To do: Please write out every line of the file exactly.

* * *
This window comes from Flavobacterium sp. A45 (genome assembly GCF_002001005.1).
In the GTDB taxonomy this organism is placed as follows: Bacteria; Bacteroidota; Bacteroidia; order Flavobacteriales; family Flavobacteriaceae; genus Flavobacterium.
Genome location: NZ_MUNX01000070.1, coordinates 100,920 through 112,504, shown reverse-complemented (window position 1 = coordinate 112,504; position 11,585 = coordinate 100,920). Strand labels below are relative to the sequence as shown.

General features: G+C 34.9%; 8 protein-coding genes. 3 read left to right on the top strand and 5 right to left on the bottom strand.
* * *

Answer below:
This window comes from Flavobacterium sp. A45 (genome assembly GCF_002001005.1).
In the GTDB taxonomy this organism is placed as follows: Bacteria; Bacteroidota; Bacteroidia; order Flavobacteriales; family Flavobacteriaceae; genus Flavobacterium.
Genome location: NZ_MUNX01000070.1, coordinates 100,920 through 112,504, shown reverse-complemented (window position 1 = coordinate 112,504; position 11,585 = coordinate 100,920). Strand labels below are relative to the sequence as shown.

General features: G+C 34.9%; 8 protein-coding genes. 3 read left to right on the top strand and 5 right to left on the bottom strand.